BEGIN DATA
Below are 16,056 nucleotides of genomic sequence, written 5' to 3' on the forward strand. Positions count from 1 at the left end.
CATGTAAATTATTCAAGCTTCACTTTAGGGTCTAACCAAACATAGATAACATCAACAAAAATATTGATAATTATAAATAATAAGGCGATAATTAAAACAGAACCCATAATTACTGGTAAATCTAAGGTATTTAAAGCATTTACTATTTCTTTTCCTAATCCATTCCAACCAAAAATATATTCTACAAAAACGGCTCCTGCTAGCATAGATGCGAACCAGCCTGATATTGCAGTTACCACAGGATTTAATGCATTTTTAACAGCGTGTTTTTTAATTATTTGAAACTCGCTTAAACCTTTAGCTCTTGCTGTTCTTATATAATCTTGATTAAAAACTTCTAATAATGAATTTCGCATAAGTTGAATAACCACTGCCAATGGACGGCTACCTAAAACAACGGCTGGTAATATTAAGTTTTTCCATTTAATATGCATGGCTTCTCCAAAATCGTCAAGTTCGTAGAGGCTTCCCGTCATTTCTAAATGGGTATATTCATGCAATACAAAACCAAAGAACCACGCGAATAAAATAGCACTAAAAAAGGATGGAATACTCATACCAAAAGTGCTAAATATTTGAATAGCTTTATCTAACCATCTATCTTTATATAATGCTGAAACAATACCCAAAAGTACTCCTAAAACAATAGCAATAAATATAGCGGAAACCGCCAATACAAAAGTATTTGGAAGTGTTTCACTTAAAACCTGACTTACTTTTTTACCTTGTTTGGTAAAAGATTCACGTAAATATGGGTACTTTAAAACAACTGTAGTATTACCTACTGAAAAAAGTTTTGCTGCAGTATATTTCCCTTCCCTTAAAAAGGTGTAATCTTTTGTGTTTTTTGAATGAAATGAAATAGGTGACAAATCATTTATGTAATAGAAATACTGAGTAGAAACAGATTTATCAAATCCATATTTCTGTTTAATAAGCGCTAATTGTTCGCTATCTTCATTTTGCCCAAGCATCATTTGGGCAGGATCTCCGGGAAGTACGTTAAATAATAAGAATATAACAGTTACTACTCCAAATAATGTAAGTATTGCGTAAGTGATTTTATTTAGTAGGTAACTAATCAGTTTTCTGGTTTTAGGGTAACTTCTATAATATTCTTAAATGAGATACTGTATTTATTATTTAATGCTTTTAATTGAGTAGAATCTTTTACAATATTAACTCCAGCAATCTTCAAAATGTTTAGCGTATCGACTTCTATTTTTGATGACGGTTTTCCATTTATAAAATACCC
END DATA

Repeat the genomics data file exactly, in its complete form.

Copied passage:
Below are 16,056 nucleotides of genomic sequence, written 5' to 3' on the forward strand. Positions count from 1 at the left end.
CATGTAAATTATTCAAGCTTCACTTTAGGGTCTAACCAAACATAGATAACATCAACAAAAATATTGATAATTATAAATAATAAGGCGATAATTAAAACAGAACCCATAATTACTGGTAAATCTAAGGTATTTAAAGCATTTACTATTTCTTTTCCTAATCCATTCCAACCAAAAATATATTCTACAAAAACGGCTCCTGCTAGCATAGATGCGAACCAGCCTGATATTGCAGTTACCACAGGATTTAATGCATTTTTAACAGCGTGTTTTTTAATTATTTGAAACTCGCTTAAACCTTTAGCTCTTGCTGTTCTTATATAATCTTGATTAAAAACTTCTAATAATGAATTTCGCATAAGTTGAATAACCACTGCCAATGGACGGCTACCTAAAACAACGGCTGGTAATATTAAGTTTTTCCATTTAATATGCATGGCTTCTCCAAAATCGTCAAGTTCGTAGAGGCTTCCCGTCATTTCTAAATGGGTATATTCATGCAATACAAAACCAAAGAACCACGCGAATAAAATAGCACTAAAAAAGGATGGAATACTCATACCAAAAGTGCTAAATATTTGAATAGCTTTATCTAACCATCTATCTTTATATAATGCTGAAACAATACCCAAAAGTACTCCTAAAACAATAGCAATAAATATAGCGGAAACCGCCAATACAAAAGTATTTGGAAGTGTTTCACTTAAAACCTGACTTACTTTTTTACCTTGTTTGGTAAAAGATTCACGTAAATATGGGTACTTTAAAACAACTGTAGTATTACCTACTGAAAAAAGTTTTGCTGCAGTATATTTCCCTTCCCTTAAAAAGGTGTAATCTTTTGTGTTTTTTGAATGAAATGAAATAGGTGACAAATCATTTATGTAATAGAAATACTGAGTAGAAACAGATTTATCAAATCCATATTTCTGTTTAATAAGCGCTAATTGTTCGCTATCTTCATTTTGCCCAAGCATCATTTGGGCAGGATCTCCGGGAAGTACGTTAAATAATAAGAATATAACAGTTACTACTCCAAATAATGTAAGTATTGCGTAAGTGATTTTATTTAGTAGGTAACTAATCAGTTTTCTGGTTTTAGGGTAACTTCTATAATATTCTTAAATGAGATACTGTATTTATTATTTAATGCTTTTAATTGAGTAGAATCTTTTACAATATTAACTCCAGCAATCTTCAAAATGTTTAGCGTATCGACTTCTATTTTTGATGACGGTTTTCCATTTATAAAATACCC